(PRWEB) August 28, 2012
Peter and Janos Kabai from an early age learned life values from practicing and incorporating the sport of Judo into their lives. They started their Judo exposure along with the whole Kabai family of six at Cahill’s Judo Academy in San Bruno, CA. It didn’t take them or the family long to realize fundamental values of Judo that are positively affecting their lives outside of the Judo gym (Dojo).
They subsequently became aware of a nonprofit organization called the Blind Judo Foundation that actually imparts those lessons and skills the Kabai Family was learning, to blind and visually impaired children, young adults and our military men and women returning from Iraq and Afghanistan that have become blind or visually impaired. Some might refer to those “lessons” or “skills” what Ron Peck, CFO & Co-Founder of the Blind Judo Foundation calls the tenets of Judo: Confidence building; Character development; how to make and follow through on Commitments; learning Humility; Respect and Responsibility.
Judo for the blind and visually impaired is one sport that empowers individuals to become all that they can become while enhances their independence. Where can one go to learn these basic life skills we all want to incorporate in our lives?
Peter (19) and Janos (16) set out as part of their heritage of service to others implementing a plan to spend the summer making a difference in the lives of others in particular, blind and visually impaired children and young adults. They also wanted to highlight and bring awareness to the 2012 Paralympics Games (not to be confused with Special Olympics) and in particular the blind and visually impaired athletes on the 2012 US Paralympic Judo Team who will be representing the USA on the world stage in London.
The Paralympics is the second largest sporting event in the world. Yet many Americans are unaware of the Paralympics which opens two weeks after the close of the Olympics. Athletes occupy the same Olympic Village, have to meet the same requirements of Olympians and compete with other like athletes from around the world.
This year there will be only six elite athletes on the 2012 US Paralympic Judo Team representing America on the world stage. They are all visually impaired or blind. Imagine reaching the elite level of athleticism in the sport of Judo and not being able to see? Peter and Janos are bringing awareness to this select group of athletes and informing other blind individuals to become all that they can become using Judo as the tool for success.
So how did the Kabais’ accomplish their goal? Well, on June 1, 2012 Peter and Janos shipped all their camping gear, bicycles, spare parts, and other material, and flew to NYC. On June 3, 2012 they kicked-off their trip near the Statue of Liberty to bike across America. Try to imagine riding a bicycle through deserts, mountains, east coast 100 degree heat, sleeping in tents, camping out, cooking most of their own meals and blogging their whole trip on a website as they made their way across America. An awesome task for these two brave brothers!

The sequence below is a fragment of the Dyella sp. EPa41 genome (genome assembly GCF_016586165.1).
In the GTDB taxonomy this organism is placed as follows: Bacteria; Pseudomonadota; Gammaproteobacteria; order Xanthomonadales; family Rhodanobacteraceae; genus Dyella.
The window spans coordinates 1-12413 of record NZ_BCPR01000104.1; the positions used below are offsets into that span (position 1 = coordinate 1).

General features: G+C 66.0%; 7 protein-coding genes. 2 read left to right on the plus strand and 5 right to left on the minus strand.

There were times they wanted to “throw in the towel.” However, working together they reached down within themselves and realized the difference they were going to make in the lives of others, in particular blind and visually impaired individuals and the work of the Blind Judo Foundation which was their motivation to stick to their goals.
The goal of their vision and hard work was not going to be arbitrarily halted because things were becoming difficult along the way. It would have been easy to just stop and fly back to CA and the comfort of their family and home. This was not to be. They set a goal and they were going to accomplish what they set out to do. Crossing the Golden Gate Bridge in San Francisco was technically the end point. The mission was accomplished on August 18, 2012 at 11:00 a.m. Based upon their SPOT GPS system, they could actually predict their arrival day and time. This just goes to show how organized and detailed the Kabai brothers were in planning and implementing their plan.
While they were bicycling across American, their other brother Andras (18) was volunteering at a hospital in Hungary for the summer. Andras wants to become a Medical Doctor and consequently volunteered at a lung hospital in Hungary. The whole Kabai Family is amazing and are always challenging themselves to become all that they can become in service to others.
Peter and Janos’ trip was not only to bring awareness to the blind and visually impaired but also to highlight the tenets of Judo and the work of the Blind Judo Foundation. They spoke to many individuals and groups as they transversed across this huge country handing out cards for those who felt moved to make a donation to the Foundation. Their journey might be completed but their mission continues in bringing awareness and donations to help the blind and visually impaired on their journey through live with introductions to the sport of Judo.